Two of the inhabitants are Axl and Beatrice. Both are Britons; they're a couple living circa 450 CE (“not much beyond the Iron Age”). The story, which some argue defies categorization into any one genre, includes historical anchoring—the Roman invasions have just ended and there are bloody clashes between the Saxons and Britons. England, as we know it, is coming into existence. Axl and Beatrice reside in a village with homesteads carved deeply into the frigid hillsides. Often the door to a homestead is just an archway, which allows the warmth of fires to circulate as a buffer against the dense, bone-chilling fog. And weather isn’t the only challenge: Axl and Beatrice have great difficulty retaining memories. Even recent ones escape them, leaving the two in a seemingly dreamlike state. The reader soon learns that their condition is not a product of senility; the entire village suffers from a collective memory loss (“It simply did not occur to these villagers to think about the past—even the recent one”). The couple recalls that they have a son but details of him remain murky. They search for him, guided by a vague notion that he's in a neighboring village, a two-day journey away. En route, the couple encounters Wistan (a Saxon warrior) and Edwin (a boy whom Wistan has rescued from the ogres). They also encounter Sir Gawain, by this time an aged knight in rusty armor. The traveling band ventures forth, confronting betrayal, monsters, and a dragon—the key, we learn, to the Britons’ failing memory. Axl, once a statesman to King Arthur, created a treaty that put limits on wartime killing. But his treaty was eventually ignored, and the Britons committed genocide against the Saxons, slaughtering whole villages. To avoid more bloodshed, Merlin cast a spell on a she-dragon, Queirg, giving her breath the power to cause amnesia in both Saxons and Britons. Wistan, having avoided the spell with his memories intact, is on a mission to avenge the Saxons. The story, at heart, concerns memory and its place in trauma, raising disturbing questions: At what point do people forget horrors, or re-invent history to avoid horrors? The Buried Giant doesn’t deliver a neat answer, but then how many thought-provoking stories do?
Indian American Wins Asia's Richest Literary Prize
Announced Jan. 22: Jhumpa Lahiri has won the $50,000 DSC Prize for South Asian Literature 2015 for her novel The Lowland. The work features two brothers of mid-1900s Calcutta whose paths diverge. While one joins a Maoist Naxalite uprising, the other leaves for the United States.
Wolf Hall on Broadway, Courtesy of the RSC
Revisionist history that a writer serves up as fine art—some of our greatest talents shined at the endeavor. Shakespeare did. And lately Dame Hilary Mantel has. Mantel won Booker Prizes for her first two novels in a trilogy on Thomas Cromwell, chief minister to King Henry VIII. The third novel is in the making. But already Mike Poulton has adapted the first two for the English stage; performed by the Royal Shakespeare Company, the two plays riveted audiences in England in 2014. Now, in 2015, Wolf Hall, Parts One & Two are crossing the pond to Broadway, and American theater is all astir with the promise of three hours each of engrossing showtime.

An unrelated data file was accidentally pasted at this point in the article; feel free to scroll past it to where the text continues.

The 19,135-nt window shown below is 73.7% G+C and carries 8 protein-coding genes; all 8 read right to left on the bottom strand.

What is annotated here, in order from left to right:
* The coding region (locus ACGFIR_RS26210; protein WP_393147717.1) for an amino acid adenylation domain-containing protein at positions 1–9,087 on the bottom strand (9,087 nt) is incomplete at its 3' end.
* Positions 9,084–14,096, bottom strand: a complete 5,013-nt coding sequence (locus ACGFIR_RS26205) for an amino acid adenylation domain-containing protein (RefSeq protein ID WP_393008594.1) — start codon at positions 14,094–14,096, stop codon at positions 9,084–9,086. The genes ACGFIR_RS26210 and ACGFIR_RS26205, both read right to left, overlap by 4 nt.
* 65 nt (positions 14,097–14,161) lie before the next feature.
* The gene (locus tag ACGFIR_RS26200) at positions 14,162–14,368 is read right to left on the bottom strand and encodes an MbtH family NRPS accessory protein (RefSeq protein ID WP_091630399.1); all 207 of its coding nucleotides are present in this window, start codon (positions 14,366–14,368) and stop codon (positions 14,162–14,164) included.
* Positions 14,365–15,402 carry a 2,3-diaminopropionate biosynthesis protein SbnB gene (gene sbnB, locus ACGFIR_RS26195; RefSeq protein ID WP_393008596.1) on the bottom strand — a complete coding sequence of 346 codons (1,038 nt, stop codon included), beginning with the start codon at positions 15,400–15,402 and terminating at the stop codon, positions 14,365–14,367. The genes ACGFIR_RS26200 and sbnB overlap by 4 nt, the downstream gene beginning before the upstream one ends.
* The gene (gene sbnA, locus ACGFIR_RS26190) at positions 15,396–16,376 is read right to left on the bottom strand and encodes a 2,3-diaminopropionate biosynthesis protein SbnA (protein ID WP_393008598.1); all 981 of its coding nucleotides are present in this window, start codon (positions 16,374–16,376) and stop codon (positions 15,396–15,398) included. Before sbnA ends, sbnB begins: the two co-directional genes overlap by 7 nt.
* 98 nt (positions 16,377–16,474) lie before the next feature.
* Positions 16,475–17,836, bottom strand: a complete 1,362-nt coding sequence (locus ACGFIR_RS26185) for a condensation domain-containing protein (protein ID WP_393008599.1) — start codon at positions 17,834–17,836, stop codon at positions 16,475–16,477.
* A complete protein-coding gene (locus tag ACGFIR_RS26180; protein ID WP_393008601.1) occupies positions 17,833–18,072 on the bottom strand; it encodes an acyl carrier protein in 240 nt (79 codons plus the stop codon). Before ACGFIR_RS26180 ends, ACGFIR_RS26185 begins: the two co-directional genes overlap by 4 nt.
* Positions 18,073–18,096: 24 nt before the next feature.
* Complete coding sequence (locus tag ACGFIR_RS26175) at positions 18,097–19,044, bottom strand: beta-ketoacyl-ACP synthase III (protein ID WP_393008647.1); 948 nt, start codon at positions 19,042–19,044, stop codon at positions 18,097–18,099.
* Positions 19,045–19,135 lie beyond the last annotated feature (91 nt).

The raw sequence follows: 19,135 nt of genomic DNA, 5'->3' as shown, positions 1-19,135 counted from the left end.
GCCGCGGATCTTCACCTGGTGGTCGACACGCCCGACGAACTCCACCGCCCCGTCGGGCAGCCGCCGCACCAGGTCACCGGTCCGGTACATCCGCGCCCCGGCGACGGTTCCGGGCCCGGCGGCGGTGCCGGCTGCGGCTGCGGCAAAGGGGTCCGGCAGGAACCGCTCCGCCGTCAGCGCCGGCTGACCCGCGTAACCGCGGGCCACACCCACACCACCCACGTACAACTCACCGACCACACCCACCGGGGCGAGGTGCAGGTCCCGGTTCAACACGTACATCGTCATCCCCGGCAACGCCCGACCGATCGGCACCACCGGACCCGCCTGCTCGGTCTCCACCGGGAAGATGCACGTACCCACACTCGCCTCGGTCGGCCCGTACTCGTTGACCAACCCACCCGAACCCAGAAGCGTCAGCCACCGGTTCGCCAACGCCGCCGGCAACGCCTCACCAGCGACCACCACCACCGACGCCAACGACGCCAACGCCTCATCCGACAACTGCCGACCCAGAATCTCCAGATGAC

Let's step back and recap. History’s King Henry had a string of top advisors, including, in succession, Cardinal Thomas Wolsey, Sir Thomas More, and Thomas Cromwell. The first two fell out of favor over the King's break with the Roman Catholic Church and the annulment of his lengthy marriage to Catherine of Aragon. The third, Cromwell, son of a drunken blacksmith and brewer, suffered a hardscrabble past. Largely by wits and grit, Cromwell climbed his way into high office, first as secretary to Cardinal Wolsey, then as chief minister (1532-40) to King Henry at a cataclysmic time in his reign. Wolf Hall, Part One traces Cromwell's rise, up to the beheading of Sir Thomas More (1535); Wolf Hall, Part Two, up to the beheading of Henry’s second wife, Anne Boleyn (1536). What's new in this telling? Mantel relays the story through Cromwell’s eyes, from the perspective of a man demonized in other works as a villain. Yes, in the RSC performance, Cromwell (played by Ben Miles) is a sly, power-driven master of spin, a flawed figure who’s callously ready to sacrifice truth to suit his political needs. But he’s also loyal, witty, religious, and, in his own way, equipped with a moral conscience. The focus in this production is on his charm and conscience, and on his guardedness too. This is an intently watchful Cromwell, whose approach to others helps frame our perception of them in a way that echoes Mantel’s novels. Some 20 actors play more than 70 roles in the shows, with a skill that does justice to the novels' nuanced characterizations: Henry VIII (Nathaniel Parker) is charming, petulant, insecure, tough. Cardinal Wolsey (Paul Jesson) is arrogant yet kindly, and heartbreaking in his fall. So is a manipulative yet piteous Anne Boleyn (Lydia Leonard). But Thomas More (John Ramm) surprises the most. Sainted in real life, he’s pious onstage, but also cruel, bigoted, self-righteous, scheming (the unflattering image has stirred pushback in the press). The shows’ sets are spare; the costumes, opulent; the stagecraft, deft (at one point, an execution morphs into a wedding). The Broadway opening is March 20. A couple weeks later, the BBC crosses the pond with a televised miniseries of the same two titles (debuts on PBS, April 5). Click below for a clip from the RSC production detailed here.